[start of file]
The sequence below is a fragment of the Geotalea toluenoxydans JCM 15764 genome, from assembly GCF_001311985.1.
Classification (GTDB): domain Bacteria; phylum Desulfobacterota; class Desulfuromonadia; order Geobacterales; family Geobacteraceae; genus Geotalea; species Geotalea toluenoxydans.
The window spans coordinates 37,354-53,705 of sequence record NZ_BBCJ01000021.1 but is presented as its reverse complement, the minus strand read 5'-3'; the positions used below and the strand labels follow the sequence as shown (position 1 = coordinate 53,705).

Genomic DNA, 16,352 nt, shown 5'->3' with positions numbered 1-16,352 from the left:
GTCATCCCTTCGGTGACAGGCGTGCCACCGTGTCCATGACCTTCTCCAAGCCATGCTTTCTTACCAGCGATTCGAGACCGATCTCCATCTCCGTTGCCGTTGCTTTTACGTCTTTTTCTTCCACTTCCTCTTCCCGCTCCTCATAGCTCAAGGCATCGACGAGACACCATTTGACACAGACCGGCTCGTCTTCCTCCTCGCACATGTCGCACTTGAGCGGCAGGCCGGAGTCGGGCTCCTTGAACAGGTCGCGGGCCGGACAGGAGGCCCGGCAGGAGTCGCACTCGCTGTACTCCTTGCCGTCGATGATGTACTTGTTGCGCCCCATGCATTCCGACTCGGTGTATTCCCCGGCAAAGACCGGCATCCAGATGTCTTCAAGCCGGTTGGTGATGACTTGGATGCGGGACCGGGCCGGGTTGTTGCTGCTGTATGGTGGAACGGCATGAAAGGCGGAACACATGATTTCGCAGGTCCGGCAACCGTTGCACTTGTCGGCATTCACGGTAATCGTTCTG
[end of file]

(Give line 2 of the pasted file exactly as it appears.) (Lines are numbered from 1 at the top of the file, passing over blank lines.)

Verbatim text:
Classification (GTDB): domain Bacteria; phylum Desulfobacterota; class Desulfuromonadia; order Geobacterales; family Geobacteraceae; genus Geotalea; species Geotalea toluenoxydans.